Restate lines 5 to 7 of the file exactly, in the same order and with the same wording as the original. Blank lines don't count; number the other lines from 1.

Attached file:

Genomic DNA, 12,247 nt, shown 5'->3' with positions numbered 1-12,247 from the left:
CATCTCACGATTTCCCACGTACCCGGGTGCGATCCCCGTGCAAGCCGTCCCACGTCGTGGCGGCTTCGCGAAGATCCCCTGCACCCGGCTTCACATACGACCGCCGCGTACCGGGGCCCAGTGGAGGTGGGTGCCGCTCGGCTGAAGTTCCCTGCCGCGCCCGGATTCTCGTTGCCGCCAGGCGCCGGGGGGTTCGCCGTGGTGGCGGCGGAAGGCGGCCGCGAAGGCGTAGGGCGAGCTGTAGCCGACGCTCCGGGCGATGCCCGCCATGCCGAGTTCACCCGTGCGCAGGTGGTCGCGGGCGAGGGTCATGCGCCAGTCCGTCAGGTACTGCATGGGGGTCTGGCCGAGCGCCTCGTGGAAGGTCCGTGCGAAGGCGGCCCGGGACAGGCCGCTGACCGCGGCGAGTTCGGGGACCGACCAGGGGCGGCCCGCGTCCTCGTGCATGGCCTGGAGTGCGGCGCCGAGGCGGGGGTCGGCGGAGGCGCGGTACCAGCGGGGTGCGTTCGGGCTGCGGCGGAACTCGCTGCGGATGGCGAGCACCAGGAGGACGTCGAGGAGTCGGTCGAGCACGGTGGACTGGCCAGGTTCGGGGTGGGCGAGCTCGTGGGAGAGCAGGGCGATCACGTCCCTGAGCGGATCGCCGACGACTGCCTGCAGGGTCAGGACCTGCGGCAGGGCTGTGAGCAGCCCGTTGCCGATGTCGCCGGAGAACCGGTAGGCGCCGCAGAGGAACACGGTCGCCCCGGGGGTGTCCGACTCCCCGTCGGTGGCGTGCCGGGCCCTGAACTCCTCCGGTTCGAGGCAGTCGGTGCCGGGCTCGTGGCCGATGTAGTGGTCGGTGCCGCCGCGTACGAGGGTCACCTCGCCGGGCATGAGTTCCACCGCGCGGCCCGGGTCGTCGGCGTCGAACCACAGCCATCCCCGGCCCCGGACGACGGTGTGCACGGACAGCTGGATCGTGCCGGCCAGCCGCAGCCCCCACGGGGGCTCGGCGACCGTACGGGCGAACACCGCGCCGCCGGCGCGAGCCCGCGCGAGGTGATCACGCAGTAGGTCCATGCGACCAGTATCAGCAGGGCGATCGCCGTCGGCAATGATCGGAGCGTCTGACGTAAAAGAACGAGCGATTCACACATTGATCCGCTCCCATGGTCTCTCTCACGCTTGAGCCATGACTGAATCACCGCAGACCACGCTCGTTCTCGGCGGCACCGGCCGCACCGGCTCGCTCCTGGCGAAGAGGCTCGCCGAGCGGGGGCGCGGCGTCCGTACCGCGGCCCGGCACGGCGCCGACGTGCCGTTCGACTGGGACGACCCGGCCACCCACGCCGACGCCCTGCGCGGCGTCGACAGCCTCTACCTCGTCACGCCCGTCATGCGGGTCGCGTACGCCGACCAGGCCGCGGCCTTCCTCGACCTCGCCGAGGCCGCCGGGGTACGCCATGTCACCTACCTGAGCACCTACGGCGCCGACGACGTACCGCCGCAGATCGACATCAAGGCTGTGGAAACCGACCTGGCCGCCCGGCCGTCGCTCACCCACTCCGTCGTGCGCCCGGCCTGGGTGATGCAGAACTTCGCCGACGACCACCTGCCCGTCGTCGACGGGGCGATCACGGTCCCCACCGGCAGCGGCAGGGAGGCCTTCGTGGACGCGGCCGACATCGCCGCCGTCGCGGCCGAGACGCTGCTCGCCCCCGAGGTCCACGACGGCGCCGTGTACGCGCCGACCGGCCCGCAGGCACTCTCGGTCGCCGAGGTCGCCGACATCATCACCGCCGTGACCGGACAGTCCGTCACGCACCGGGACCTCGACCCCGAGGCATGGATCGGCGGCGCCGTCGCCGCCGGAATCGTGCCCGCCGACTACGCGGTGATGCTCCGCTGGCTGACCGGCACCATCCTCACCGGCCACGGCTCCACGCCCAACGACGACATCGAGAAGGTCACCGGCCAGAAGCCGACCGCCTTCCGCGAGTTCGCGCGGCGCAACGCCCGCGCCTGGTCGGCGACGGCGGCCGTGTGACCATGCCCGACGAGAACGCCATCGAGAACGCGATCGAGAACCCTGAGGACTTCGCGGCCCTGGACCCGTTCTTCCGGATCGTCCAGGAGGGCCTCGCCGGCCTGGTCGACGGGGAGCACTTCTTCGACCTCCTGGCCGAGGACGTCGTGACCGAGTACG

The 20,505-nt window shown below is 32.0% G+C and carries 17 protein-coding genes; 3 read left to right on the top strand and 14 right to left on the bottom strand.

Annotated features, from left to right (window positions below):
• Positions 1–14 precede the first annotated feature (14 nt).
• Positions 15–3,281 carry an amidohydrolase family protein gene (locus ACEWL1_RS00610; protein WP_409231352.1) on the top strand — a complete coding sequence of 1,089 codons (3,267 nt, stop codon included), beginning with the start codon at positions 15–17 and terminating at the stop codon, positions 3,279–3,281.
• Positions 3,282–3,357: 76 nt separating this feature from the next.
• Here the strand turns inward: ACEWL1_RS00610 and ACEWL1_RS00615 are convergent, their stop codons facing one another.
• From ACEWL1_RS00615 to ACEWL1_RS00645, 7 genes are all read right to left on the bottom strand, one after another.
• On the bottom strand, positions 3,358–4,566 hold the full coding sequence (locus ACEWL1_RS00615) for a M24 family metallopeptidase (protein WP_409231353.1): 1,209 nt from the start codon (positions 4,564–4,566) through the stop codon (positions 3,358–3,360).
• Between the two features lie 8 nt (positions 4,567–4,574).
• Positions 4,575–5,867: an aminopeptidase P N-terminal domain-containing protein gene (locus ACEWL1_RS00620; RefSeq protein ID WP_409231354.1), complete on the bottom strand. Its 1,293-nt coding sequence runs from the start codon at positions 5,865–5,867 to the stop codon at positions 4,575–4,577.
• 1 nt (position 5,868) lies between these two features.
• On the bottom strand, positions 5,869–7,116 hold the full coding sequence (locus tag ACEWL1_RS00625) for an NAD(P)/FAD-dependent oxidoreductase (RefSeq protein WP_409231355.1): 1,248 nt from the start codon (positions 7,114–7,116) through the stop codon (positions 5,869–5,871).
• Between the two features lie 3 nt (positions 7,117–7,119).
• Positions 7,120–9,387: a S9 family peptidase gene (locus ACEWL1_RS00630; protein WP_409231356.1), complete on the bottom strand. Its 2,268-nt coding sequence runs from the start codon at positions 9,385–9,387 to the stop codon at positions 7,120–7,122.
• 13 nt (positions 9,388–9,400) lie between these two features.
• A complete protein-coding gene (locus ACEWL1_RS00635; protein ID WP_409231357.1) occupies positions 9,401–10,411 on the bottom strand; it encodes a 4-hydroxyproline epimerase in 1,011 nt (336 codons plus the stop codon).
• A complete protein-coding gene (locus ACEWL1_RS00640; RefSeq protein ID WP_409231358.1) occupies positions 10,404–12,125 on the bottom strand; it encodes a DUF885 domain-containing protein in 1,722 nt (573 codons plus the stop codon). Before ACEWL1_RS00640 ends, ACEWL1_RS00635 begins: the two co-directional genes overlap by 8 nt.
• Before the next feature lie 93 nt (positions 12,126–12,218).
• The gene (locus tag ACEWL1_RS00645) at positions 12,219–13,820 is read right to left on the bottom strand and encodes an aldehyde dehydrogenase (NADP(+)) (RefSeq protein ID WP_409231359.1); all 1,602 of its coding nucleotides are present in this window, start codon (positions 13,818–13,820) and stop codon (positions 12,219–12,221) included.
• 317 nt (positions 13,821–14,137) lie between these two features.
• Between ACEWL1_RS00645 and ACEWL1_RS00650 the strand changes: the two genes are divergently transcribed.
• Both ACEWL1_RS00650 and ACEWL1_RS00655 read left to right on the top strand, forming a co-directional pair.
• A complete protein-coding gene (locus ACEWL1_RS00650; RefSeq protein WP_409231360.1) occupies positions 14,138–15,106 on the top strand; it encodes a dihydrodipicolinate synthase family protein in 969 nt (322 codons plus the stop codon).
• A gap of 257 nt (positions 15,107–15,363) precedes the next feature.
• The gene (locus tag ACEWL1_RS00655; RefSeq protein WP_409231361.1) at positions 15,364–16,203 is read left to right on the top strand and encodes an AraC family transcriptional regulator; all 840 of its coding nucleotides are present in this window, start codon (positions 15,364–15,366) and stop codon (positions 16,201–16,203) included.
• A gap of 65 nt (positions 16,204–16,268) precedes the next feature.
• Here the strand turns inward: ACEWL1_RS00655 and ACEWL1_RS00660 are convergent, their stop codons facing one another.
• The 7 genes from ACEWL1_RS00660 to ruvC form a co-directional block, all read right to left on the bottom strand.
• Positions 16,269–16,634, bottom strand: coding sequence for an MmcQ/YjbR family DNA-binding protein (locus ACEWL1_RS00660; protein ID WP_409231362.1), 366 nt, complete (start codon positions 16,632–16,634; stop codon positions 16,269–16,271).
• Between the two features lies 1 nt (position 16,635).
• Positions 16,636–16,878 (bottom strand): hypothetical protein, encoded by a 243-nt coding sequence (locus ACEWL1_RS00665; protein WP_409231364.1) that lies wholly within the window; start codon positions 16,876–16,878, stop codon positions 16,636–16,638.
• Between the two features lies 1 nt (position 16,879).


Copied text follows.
• Positions 1–14 precede the first annotated feature (14 nt).
• Positions 15–3,281 carry an amidohydrolase family protein gene (locus ACEWL1_RS00610; protein WP_409231352.1) on the top strand — a complete coding sequence of 1,089 codons (3,267 nt, stop codon included), beginning with the start codon at positions 15–17 and terminating at the stop codon, positions 3,279–3,281.
• Positions 3,282–3,357: 76 nt separating this feature from the next.